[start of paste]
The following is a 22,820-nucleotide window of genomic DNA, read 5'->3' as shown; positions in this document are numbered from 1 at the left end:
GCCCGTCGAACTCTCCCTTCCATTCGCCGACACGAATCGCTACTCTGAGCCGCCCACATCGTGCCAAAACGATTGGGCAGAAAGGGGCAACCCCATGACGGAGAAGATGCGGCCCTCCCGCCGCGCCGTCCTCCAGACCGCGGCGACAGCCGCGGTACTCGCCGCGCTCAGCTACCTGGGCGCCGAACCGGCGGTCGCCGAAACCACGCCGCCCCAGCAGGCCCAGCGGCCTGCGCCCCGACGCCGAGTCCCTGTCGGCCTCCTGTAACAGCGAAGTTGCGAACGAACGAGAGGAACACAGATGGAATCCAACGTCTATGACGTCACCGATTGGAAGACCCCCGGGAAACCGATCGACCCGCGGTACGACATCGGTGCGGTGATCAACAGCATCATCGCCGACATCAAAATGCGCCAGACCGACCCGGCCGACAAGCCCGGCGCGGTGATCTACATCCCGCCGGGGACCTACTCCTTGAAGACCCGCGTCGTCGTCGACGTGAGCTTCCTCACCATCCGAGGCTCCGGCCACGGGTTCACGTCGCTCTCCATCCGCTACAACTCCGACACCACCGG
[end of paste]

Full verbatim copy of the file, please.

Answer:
The following is a 22,820-nucleotide window of genomic DNA, read 5'->3' as shown; positions in this document are numbered from 1 at the left end:
GCCCGTCGAACTCTCCCTTCCATTCGCCGACACGAATCGCTACTCTGAGCCGCCCACATCGTGCCAAAACGATTGGGCAGAAAGGGGCAACCCCATGACGGAGAAGATGCGGCCCTCCCGCCGCGCCGTCCTCCAGACCGCGGCGACAGCCGCGGTACTCGCCGCGCTCAGCTACCTGGGCGCCGAACCGGCGGTCGCCGAAACCACGCCGCCCCAGCAGGCCCAGCGGCCTGCGCCCCGACGCCGAGTCCCTGTCGGCCTCCTGTAACAGCGAAGTTGCGAACGAACGAGAGGAACACAGATGGAATCCAACGTCTATGACGTCACCGATTGGAAGACCCCCGGGAAACCGATCGACCCGCGGTACGACATCGGTGCGGTGATCAACAGCATCATCGCCGACATCAAAATGCGCCAGACCGACCCGGCCGACAAGCCCGGCGCGGTGATCTACATCCCGCCGGGGACCTACTCCTTGAAGACCCGCGTCGTCGTCGACGTGAGCTTCCTCACCATCCGAGGCTCCGGCCACGGGTTCACGTCGCTCTCCATCCGCTACAACTCCGACACCACCGG